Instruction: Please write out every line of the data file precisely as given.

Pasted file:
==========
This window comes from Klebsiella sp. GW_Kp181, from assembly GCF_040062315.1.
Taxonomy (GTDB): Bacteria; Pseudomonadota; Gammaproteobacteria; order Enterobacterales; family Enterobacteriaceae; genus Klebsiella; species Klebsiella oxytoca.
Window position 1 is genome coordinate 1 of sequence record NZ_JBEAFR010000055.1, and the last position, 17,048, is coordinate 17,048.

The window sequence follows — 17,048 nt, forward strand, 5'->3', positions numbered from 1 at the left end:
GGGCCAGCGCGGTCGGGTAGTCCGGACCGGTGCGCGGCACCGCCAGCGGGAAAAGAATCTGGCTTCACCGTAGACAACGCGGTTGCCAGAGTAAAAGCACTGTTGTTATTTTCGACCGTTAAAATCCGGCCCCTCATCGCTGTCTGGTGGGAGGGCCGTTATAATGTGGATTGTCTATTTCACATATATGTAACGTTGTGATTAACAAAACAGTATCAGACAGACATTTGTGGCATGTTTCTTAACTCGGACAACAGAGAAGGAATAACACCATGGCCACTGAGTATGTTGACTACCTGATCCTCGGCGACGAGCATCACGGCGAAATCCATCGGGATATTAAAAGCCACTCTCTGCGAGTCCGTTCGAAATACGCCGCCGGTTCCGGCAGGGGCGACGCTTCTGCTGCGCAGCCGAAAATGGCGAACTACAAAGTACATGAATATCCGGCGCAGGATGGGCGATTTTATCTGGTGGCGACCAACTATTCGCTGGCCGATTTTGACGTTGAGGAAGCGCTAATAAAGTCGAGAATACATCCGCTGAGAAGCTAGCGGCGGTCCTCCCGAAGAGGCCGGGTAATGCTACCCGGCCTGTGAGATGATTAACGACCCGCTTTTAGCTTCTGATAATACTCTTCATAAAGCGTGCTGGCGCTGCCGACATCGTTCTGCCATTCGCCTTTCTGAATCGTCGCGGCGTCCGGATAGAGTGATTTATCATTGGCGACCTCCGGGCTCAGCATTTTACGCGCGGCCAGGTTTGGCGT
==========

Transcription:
This window comes from Klebsiella sp. GW_Kp181, from assembly GCF_040062315.1.
Taxonomy (GTDB): Bacteria; Pseudomonadota; Gammaproteobacteria; order Enterobacterales; family Enterobacteriaceae; genus Klebsiella; species Klebsiella oxytoca.
Window position 1 is genome coordinate 1 of sequence record NZ_JBEAFR010000055.1, and the last position, 17,048, is coordinate 17,048.

The window sequence follows — 17,048 nt, forward strand, 5'->3', positions numbered from 1 at the left end:
GGGCCAGCGCGGTCGGGTAGTCCGGACCGGTGCGCGGCACCGCCAGCGGGAAAAGAATCTGGCTTCACCGTAGACAACGCGGTTGCCAGAGTAAAAGCACTGTTGTTATTTTCGACCGTTAAAATCCGGCCCCTCATCGCTGTCTGGTGGGAGGGCCGTTATAATGTGGATTGTCTATTTCACATATATGTAACGTTGTGATTAACAAAACAGTATCAGACAGACATTTGTGGCATGTTTCTTAACTCGGACAACAGAGAAGGAATAACACCATGGCCACTGAGTATGTTGACTACCTGATCCTCGGCGACGAGCATCACGGCGAAATCCATCGGGATATTAAAAGCCACTCTCTGCGAGTCCGTTCGAAATACGCCGCCGGTTCCGGCAGGGGCGACGCTTCTGCTGCGCAGCCGAAAATGGCGAACTACAAAGTACATGAATATCCGGCGCAGGATGGGCGATTTTATCTGGTGGCGACCAACTATTCGCTGGCCGATTTTGACGTTGAGGAAGCGCTAATAAAGTCGAGAATACATCCGCTGAGAAGCTAGCGGCGGTCCTCCCGAAGAGGCCGGGTAATGCTACCCGGCCTGTGAGATGATTAACGACCCGCTTTTAGCTTCTGATAATACTCTTCATAAAGCGTGCTGGCGCTGCCGACATCGTTCTGCCATTCGCCTTTCTGAATCGTCGCGGCGTCCGGATAGAGTGATTTATCATTGGCGACCTCCGGGCTCAGCATTTTACGCGCGGCCAGGTTTGGCGT